Whilst more regulations are in place nowadays for plantation companies, there are currently little controls and support mechanisms for smallholder farmers. Smallholders would need to be supported with the planting of crops that require no or limited drainage. In this study, we focus on food crops. Seven crops are tolerant to at least temporary inundation (e.g. sago palm, illipe nut, water spinach, kelakai edible fern, banana, snake fruit, mangosteen) while others warrant strict water management or limited drainage. Some crops are not recommended for scaling-up to plantation-based systems because there is only a limited market for them (e.g. bitter gourds, water spinach, kelakai edible fern). Therefore, in a landscape approach to peat management, it is important to separately assess the recommended species for the farmers/communities and the plantations (Giesen 2013). In our paper, we focus on the community-based farming. We find that peatland uses by indigenous farmers are mostly a long continued heritage (e.g. durian, rambutan, illipe nut, mangosteen) while other ethnic farmers (e.g. transmigrants from Java, Bali or Sumatra) tend to be somewhat more open to introduce new crops such as dragon fruit, snake fruit, sweet melon, liberica coffee, candlenut, etc. in the peatlands. Further insights into the opportunities and barriers for the cultivation of paludiculture food crops are presented in Online Appendix 4 Supplementary Material.
We found that market demand and access to market were the most important factors for farmers in choosing the crops. Currently, crops are grown, in particular, for local village markets with some crops traded on provincial markets, e.g. in Palangka Raya, the province’s capital. There are no connections to international markets yet, and there are several obstacles to scaling up production. First, villages are spread over large areas and each village only has a limited production capacity. Second, infrastructure in many parts of the province is still relatively poor. Third, technology and facilities to help local farmers maintaining, harvesting and processing their crops are still lacking. Before their export ban in 2012, illipe nuts were in high demand in international markets. The ban was meant to encourage the development of downstream industry, as also expected with the export ban of raw rattan (MOTRI 2012), but until now the development of the downstream sector has not yet occurred. Another obstacle to the export of food products is that products often do not meet the standards required for export (Moïsé et al. 2013). Thus, scaling up should involve establishing supply chains, linking traders to markets and support for farmers to enhance the quality of their produce. It may be most practical to first focus on scaling up to national markets before promoting export.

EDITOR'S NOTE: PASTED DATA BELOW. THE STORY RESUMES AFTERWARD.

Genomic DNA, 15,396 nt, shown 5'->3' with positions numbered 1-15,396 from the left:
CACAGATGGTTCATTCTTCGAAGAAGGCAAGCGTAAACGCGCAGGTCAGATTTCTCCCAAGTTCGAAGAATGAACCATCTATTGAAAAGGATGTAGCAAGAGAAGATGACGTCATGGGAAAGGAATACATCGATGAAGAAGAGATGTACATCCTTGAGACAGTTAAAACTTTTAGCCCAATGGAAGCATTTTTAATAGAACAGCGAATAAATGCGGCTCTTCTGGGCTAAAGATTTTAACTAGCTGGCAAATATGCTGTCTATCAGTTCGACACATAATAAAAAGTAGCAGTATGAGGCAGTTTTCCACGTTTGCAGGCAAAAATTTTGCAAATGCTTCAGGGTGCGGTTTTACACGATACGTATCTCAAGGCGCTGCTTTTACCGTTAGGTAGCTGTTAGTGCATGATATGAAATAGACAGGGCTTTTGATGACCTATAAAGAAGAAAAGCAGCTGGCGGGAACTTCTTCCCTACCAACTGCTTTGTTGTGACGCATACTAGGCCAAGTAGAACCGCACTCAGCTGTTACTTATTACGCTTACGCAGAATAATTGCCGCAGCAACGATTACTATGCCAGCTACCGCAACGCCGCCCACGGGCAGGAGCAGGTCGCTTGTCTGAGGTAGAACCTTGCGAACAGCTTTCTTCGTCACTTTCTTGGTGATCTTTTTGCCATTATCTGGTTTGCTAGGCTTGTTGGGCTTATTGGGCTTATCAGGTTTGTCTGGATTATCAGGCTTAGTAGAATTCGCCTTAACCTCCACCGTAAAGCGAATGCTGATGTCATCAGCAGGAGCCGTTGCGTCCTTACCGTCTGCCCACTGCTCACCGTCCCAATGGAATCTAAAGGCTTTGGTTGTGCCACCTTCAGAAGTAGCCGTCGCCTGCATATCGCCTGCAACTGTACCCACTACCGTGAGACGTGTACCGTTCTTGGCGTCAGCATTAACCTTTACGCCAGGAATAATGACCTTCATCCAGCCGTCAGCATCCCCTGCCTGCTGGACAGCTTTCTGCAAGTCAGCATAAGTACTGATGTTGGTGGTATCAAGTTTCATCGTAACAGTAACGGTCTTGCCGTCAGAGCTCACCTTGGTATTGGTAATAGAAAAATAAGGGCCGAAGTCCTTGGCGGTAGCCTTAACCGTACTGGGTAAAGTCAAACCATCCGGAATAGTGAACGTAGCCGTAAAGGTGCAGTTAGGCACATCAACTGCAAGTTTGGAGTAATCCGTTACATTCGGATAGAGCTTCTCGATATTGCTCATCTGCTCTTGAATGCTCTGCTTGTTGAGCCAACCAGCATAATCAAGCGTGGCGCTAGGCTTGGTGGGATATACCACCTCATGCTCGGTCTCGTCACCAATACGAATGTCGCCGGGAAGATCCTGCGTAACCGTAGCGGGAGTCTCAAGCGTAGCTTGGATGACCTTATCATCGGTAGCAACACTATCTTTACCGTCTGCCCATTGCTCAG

Some regencies in our study area have already developed a number of community trials for crops in the peatland restoration areas (e.g. sago in Pulang Pisau regency, dragon fruit in Palangka Raya), and have initiated some new plantation trials (e.g. philippine-tung/kemiri sunan (Reutealis trisperma), tamanu/nyamplung (Calophyllum inophyllum) plantations in Palangka Raya, Pulang Pisau regency and Katingan regency) (CIFOR 2016). These trials showed that these crops could grow well in degraded and burned peatlands, including in agroforestry systems as well (Maimunah et al. 2018).
We also note that swamp rice farming may be an alternative opportunity in the (degraded) peatlands in Indonesia (Surahman et al. 2018) as there are some recommended rice varieties which are adaptive to peatlands conditions (e.g. Inbrida Padi Rawa/Impara, IR42, IR64, IR66, Kapuas, etc.) (JICA 2017). Nevertheless, rice farming may not be practical in many peatland areas in Central Kalimantan given the specific requirements for water level control and tillage, soil amelioration and fertilisation. Furthermore, the market price of the swamp rice varieties is often lower than the market price of local rice varieties grown on mineral soil (e.g. Siam unus, Lemo, and Pandak) because local communities prefer the taste of these local rice varieties (in line with Surahman et al. 2018; Noor et al. 2014). Finally, rice cultivation still requires drainage during part of the season and is in that sense also not a true paludiculture crop (Noor et al. 2014; Giesen and Nirmala 2018). For these various reasons we hypothesise that swamp rice may have limited potential in Central Kalimantan, but we acknowledge that swamp rice may potentially be more suitable in other provinces.